England welcome the United States to Twickenham on Sunday afternoon on U.S. Independence Day, but it is on Eddie Jones’ side for whom new starts are looming. Hopefully a sense of freedom too because, although this is a very different side of the staff, the turgid performances of the Six Nations persist and England could reinvigorate themselves.
There’s no danger of defeat: The United States hasn’t played since the 2019 World Cup, has a plethora of raw and inexperienced players, and is without instrumental opener AJ MacGinty. The same can be said of the game against Canada next Saturday, so performance rather than points is what matters most.
It remains to be seen how much of that staunch English side – there are eight newbies in the starting XV, including captain, Lewis Ludlow, and opening half, Marcus Smith, and four more on the bench – for Jones after this. summer he’s determined to give them the chance to force his hand. He repeatedly cites the 2017 tour against Argentina when Tom Curry and Sam Underhill made their debut, but perhaps less than the staff, it’s England’s overall approach that needs a redesign.
Jones likes to try to be at the forefront of international trends. On occasion it might sound like an apology, planning for the future rather than focusing on the present, but he’s used to doing it right at World Cups and he thinks the emphasis is now more focused on speed.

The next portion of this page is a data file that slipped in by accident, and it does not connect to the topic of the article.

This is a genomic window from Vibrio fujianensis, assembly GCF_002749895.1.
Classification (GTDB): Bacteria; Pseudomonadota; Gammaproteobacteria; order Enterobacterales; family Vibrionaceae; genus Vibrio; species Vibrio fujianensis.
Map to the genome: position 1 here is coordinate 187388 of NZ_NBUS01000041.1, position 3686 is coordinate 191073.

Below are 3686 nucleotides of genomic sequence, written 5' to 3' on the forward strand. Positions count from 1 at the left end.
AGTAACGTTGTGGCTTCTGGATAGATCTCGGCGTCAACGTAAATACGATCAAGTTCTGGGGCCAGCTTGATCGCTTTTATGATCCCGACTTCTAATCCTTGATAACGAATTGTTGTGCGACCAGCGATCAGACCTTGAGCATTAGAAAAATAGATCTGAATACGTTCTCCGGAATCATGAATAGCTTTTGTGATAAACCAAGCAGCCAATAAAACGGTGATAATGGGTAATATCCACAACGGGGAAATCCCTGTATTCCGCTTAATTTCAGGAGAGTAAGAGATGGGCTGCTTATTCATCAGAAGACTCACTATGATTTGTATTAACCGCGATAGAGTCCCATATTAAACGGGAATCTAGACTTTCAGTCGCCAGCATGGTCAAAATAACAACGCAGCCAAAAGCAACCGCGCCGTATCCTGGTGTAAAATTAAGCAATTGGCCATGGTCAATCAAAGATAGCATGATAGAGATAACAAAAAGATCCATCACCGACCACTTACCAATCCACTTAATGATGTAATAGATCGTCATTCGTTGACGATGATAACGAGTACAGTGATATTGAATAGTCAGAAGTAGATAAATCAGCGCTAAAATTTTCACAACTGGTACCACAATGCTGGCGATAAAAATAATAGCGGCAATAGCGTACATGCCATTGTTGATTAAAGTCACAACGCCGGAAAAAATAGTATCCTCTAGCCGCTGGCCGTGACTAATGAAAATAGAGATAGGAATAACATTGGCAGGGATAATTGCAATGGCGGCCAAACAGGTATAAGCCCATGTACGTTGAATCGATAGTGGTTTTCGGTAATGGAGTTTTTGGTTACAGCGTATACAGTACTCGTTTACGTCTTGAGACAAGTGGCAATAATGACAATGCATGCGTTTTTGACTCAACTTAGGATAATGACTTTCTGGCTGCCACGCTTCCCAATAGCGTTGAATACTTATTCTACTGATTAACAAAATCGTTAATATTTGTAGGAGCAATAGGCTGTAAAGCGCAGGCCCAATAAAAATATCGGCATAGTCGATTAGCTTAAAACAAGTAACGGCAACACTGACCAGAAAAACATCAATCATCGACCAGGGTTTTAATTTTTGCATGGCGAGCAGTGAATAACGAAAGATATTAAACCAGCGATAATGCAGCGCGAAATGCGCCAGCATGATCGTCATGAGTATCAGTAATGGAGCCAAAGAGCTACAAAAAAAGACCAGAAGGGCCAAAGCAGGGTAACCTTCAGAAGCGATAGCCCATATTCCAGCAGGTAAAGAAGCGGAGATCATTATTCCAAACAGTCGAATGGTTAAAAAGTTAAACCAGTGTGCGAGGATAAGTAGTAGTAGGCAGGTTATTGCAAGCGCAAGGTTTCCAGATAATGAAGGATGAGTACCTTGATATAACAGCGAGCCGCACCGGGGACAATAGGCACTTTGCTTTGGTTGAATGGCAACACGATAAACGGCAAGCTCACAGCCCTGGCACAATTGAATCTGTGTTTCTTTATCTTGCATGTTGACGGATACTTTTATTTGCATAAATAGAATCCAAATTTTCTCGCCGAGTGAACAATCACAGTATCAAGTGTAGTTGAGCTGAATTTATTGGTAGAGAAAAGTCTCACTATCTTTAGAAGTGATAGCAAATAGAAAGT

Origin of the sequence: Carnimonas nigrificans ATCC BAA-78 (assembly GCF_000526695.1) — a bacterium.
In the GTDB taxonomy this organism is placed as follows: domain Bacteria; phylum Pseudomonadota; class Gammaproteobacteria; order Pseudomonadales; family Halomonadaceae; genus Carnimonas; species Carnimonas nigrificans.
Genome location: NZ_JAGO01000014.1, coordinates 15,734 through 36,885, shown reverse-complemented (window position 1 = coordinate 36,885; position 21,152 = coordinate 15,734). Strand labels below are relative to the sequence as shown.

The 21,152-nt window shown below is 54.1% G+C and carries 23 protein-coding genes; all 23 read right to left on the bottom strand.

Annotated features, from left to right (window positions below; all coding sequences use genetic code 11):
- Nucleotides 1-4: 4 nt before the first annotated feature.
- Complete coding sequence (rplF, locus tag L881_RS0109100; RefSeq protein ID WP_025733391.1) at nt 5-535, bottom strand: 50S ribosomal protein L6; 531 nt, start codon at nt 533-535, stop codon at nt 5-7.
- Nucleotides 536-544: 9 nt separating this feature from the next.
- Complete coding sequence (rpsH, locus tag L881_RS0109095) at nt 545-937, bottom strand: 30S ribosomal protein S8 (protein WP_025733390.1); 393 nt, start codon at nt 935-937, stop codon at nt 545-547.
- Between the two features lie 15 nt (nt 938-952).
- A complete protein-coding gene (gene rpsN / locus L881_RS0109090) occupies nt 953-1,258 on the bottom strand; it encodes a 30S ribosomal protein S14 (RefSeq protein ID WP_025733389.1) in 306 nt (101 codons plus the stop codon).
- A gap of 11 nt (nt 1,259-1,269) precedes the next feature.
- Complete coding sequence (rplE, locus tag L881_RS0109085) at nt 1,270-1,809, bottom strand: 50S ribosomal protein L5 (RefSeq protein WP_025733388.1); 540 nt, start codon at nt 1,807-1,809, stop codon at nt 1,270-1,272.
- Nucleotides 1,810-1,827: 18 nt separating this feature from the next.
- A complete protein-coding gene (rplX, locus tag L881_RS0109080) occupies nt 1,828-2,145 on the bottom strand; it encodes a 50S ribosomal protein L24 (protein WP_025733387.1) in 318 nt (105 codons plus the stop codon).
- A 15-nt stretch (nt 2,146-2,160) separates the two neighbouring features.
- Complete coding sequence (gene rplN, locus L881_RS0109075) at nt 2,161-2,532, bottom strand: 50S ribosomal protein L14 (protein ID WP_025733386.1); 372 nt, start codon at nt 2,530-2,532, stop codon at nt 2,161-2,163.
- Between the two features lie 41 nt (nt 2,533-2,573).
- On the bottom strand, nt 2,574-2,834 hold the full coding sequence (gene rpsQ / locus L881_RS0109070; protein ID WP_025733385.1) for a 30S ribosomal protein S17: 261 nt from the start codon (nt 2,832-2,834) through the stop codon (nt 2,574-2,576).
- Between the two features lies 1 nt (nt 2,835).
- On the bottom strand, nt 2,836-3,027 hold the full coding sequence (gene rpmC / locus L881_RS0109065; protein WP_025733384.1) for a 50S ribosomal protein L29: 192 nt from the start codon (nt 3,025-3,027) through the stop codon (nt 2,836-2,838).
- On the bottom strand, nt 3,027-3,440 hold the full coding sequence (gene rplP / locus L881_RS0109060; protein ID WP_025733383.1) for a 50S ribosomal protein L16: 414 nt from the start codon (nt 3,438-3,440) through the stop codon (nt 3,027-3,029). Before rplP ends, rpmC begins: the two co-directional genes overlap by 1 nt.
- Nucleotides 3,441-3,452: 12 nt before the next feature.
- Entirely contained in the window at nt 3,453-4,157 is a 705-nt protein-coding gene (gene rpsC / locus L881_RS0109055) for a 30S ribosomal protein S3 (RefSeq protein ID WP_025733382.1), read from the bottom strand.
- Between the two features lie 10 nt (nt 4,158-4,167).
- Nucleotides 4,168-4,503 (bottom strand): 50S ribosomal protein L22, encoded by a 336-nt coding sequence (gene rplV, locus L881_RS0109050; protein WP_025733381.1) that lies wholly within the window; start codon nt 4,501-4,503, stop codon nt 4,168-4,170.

“World Rugby, and I’m part of the working committee for that, is really pushing that we want a better game and to get that we need a more consistent ruck speed,” he said. last month.
As a result, he named Smith alongside Harry Randall at the half-fback. Seven months ago, George Ford described the ball as a time bomb that England would repel too often, but the hope is that on Sunday they explode in attack.
Likewise, Jones admitted that the English peloton had underperformed in the Six Nations and wanted them to be “feared around the world”. While he’s hardly reinventing the wheel to look for a bunch of menacing electric attackers and full-backs, it feels like Jones is turning the page at the start of the next chapter in the four-year cycle.
Jones certainly looks refreshed after the disastrous Six Nations campaign and rejuvenated by the opportunity to work with so many new faces. His insistence that his work as a consultant in Japan was done because he felt the need to ‘practice coaching’ didn’t fully convince him, but he’s obviously in his element with so many rookies. “The less they have played at this level, the more they tend to listen,” he said recently. “For these guys we have to guide and lead a little more.”
This camp’s injury rate is alarming – Chunya Munga is the latest to drop – but it’s clear Jones and his coaches are determined to make the most of these two matches that were originally scheduled to take place in the United States, only to Covid -19 regulations to force a change.
“It’s reasonably tight, but we had hot dogs and a Budweiser beer night,” Jones said. “It’s the closest to the United States we’re going to get. The restrictions are still there and we have tried to encourage players to have as much fun as possible.
“I have to keep a completely open mind on how many of these players will pass. If we can have four or five that can become the best in their positions, that will be a fantastic position for us. It’s not a temporary team, it’s England facing the United States. Everyone who wears the shirt is lucky enough to own this shirt.